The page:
Canzoneri, E. et al. Tool-use reshapes the boundaries of body and peripersonal space representations. Exp. Brain Res. 228, 25–42 (2013).

    PubMed  Article  Google Scholar 

  35. 35.

    Arnhoff, F. N. & Mehl, M. C. Body image deterioration in paraplegia. J. Nerv. Ment. Dis. 137, 88–92 (1963).

    Article  Google Scholar 

  36. 36.

    Cardinali, L. et al. Tool-use induces morphological updating of the body schema. Curr. Biol. 19, R478–R479 (2009).

    CAS  PubMed  Article  Google Scholar 

  37. 37.

    Serino, A., Bassolino, M., Farne, A. & Ladavas, E. Extended multisensory space in blind cane users. Psychol. Sci. 18, 642–648 (2007).

    PubMed  Article  Google Scholar 

  38. 38.

    Farnè, A. & Làdavas, E. Dynamic size-change of hand peripersonal space following tool use. NeuroReport 11, 1645–1649 (2000).

    PubMed  Article  Google Scholar 

  39. 39.

    Maravita, A. & Iriki, A. Tools for the body (schema). Trends Cogn. Sci. 8, 79–86 (2004).

    PubMed  Article  Google Scholar 

  40. 40.

    Fraser, C. Does an artificial limb become part of the user?. Br. J. Occup. Ther. 47, 43–45 (1984).

    ADS  Article  Google Scholar 

  41. 41.

    Kooijman, C. M., Dijkstra, P. U., Geertzen, J. H., Elzinga, A. & van der Schans, C. P. Phantom pain and phantom sensations in upper limb amputees: an epidemiological study. Pain 87, 33–41 (2000).

    CAS  PubMed  Article  Google Scholar 

  42. 42.

    Longo, M. R., Long, C. & Haggard, P. Mapping the invisible hand: a body model of a phantom limb. Psychol. Sci. 23, 740–742 (2012).

    PubMed  PubMed Central  Article  Google Scholar 

  43. 43.

    Raffin, E., Mattout, J., Reilly, K. T. & Giraux, P. Disentangling motor execution from motor imagery with the phantom limb. Brain 135, 582–595 (2012).

    PubMed  Article  Google Scholar 

  44. 44.

    Imaizumi, S., Asai, T., Kanayama, N., Kawamura, M. & Koyama, S. Agency over a phantom limb and electromyographic activity on the stump depend on visuomotor synchrony: a case study. Front. Hum. Neurosci. 8 (2014).

  45. 45.

    Guo, B. & Yuan, Y. A comparative review of methods for comparing means using partially paired data. Stat. Methods. Med. Res. 26, 1323–1340 (2017).

    MathSciNet  PubMed  Article  Google Scholar 

  46. 46.

    National Academies of Sciences, E., and Medicine Upper-extremity prostheses. In The Promise of Assistive Technology to Enhance Activity and Work Participation (eds Jette, A. M. et al.) 99–164 (National Academies Press, Washington, DC, 2017).

    Google Scholar 

Download references


The authors would like to thank María Fernanda Lárraga Martínez for assisting with the initial piloting of this study, as well as Kelsey Ebbs, Christina Lee, and Michael Gonzalez for assisting with the data collection. This work was supported by the Office of the Assistant Secretary of Defense for Health Affairs through the Orthotics and Prosthetics Outcomes Research Program under Award No. W81XWH-16-1-0648. The opinions, interpretations, conclusions, and recommendations are those of the author and are not necessarily endorsed by the Department of Defense.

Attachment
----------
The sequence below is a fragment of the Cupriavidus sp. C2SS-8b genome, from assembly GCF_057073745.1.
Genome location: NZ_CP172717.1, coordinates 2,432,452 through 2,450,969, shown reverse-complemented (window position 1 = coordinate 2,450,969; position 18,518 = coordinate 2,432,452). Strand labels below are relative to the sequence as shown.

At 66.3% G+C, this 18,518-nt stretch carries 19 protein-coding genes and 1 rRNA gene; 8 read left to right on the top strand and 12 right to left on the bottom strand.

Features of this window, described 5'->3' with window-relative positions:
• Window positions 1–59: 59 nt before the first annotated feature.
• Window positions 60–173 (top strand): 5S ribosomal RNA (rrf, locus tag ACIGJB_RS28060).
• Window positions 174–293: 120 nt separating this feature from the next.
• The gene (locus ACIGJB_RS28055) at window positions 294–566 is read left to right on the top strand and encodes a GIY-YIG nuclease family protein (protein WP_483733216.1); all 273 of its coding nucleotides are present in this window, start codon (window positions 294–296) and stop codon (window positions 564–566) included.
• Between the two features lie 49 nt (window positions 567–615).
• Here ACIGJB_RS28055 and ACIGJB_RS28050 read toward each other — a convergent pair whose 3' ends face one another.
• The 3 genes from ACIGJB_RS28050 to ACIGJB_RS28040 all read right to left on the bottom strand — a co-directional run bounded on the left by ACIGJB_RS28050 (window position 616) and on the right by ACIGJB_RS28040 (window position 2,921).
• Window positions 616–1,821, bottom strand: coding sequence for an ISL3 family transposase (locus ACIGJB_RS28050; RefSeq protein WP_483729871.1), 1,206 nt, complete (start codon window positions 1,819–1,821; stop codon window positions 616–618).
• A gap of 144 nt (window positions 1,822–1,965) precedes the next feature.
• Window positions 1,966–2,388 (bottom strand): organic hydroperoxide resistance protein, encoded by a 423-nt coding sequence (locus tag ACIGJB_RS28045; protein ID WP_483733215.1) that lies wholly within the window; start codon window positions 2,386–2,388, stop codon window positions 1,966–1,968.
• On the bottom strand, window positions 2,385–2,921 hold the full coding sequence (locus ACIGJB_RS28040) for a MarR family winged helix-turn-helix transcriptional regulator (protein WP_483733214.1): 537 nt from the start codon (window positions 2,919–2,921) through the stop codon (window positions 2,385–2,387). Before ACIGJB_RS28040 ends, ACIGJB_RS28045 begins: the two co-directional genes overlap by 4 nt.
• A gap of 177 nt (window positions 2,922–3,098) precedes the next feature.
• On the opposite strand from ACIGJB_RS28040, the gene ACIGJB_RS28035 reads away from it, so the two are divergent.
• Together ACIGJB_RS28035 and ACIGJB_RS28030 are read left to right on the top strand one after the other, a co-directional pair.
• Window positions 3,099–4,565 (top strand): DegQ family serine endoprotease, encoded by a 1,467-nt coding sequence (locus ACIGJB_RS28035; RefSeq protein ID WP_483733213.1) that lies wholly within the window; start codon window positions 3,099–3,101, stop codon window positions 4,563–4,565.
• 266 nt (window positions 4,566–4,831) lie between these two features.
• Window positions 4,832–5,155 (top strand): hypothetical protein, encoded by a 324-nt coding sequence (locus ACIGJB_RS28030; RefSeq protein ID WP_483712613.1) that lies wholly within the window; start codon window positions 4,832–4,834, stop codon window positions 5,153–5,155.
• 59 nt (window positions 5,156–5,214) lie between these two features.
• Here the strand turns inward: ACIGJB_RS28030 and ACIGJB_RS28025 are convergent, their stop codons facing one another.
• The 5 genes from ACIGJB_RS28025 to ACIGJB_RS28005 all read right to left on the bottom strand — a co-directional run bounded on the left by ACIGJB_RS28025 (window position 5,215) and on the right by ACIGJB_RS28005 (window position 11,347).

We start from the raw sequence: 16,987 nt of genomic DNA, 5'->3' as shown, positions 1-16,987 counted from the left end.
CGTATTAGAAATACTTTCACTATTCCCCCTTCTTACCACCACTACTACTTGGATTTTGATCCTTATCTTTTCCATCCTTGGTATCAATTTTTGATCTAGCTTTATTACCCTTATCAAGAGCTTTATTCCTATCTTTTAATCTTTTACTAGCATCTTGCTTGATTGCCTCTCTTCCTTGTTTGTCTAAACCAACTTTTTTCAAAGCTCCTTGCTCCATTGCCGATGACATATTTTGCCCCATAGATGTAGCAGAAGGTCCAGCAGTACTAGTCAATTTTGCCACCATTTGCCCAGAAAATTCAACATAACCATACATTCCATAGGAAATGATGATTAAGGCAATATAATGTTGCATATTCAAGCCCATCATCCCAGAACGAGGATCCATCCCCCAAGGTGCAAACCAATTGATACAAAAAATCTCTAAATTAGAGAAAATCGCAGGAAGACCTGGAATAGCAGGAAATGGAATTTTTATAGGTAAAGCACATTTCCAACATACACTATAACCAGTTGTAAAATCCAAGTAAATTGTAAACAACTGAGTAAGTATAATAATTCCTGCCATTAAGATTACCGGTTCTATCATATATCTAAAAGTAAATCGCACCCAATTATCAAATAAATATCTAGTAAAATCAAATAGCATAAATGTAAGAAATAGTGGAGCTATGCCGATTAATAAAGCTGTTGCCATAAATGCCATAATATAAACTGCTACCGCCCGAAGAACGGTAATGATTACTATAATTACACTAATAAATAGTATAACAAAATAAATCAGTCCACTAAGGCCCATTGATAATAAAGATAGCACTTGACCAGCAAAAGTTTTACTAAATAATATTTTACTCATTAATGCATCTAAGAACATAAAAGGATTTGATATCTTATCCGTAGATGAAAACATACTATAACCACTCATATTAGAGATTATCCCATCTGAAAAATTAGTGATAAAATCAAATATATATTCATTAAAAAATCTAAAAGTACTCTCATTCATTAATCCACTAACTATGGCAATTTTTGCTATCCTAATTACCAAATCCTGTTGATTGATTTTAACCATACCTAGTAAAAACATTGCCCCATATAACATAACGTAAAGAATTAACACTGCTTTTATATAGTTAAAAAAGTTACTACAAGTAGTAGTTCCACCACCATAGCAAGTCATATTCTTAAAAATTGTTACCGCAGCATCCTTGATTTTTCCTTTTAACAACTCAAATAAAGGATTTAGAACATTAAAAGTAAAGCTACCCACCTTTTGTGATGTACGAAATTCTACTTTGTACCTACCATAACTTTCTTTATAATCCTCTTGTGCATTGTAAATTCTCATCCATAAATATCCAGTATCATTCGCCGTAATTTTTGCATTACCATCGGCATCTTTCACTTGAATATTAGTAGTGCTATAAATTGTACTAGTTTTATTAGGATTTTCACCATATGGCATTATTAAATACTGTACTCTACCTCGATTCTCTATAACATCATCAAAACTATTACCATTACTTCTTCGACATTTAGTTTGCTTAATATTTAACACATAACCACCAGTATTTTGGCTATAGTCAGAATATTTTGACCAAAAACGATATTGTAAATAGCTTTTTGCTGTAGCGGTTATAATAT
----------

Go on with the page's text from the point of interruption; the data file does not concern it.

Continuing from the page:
Author information




S.E., S.M., and D.G. designed the study and contributed to data analysis. S.E. collected the data and drafted the manuscript. S.M. and D.G. revised the manuscript. All authors read and approved the final manuscript.

Corresponding author

Correspondence to Deanna H. Gates.

Ethics declarations

Competing interests

The authors declare no competing interests.

Additional information

Publisher's note

Springer Nature remains neutral with regard to jurisdictional claims in published maps and institutional affiliations.

Supplementary information

Rights and permissions

Open Access This article is licensed under a Creative Commons Attribution 4.0 International License, which permits use, sharing, adaptation, distribution and reproduction in any medium or format, as long as you give appropriate credit to the original author(s) and the source, provide a link to the Creative Commons licence, and indicate if changes were made. The images or other third party material in this article are included in the article's Creative Commons licence, unless indicated otherwise in a credit line to the material. If material is not included in the article's Creative Commons licence and your intended use is not permitted by statutory regulation or exceeds the permitted use, you will need to obtain permission directly from the copyright holder. To view a copy of this licence, visit

Reprints and Permissions

About this article

Verify currency and authenticity via CrossMark

Cite this article

Engdahl, S.M., Meehan, S.K. & Gates, D.H. Differential experiences of embodiment between body-powered and myoelectric prosthesis users. Sci Rep 10, 15471 (2020).

Download citation


By submitting a comment you agree to abide by our Terms and Community Guidelines. If you find something abusive or that does not comply with our terms or guidelines please flag it as inappropriate.


Quick links

Nature Briefing

Sign up for the Nature Briefing newsletter — what matters in science, free to your inbox daily.

Get the most important science stories of the day, free in your inbox. Sign up for Nature Briefing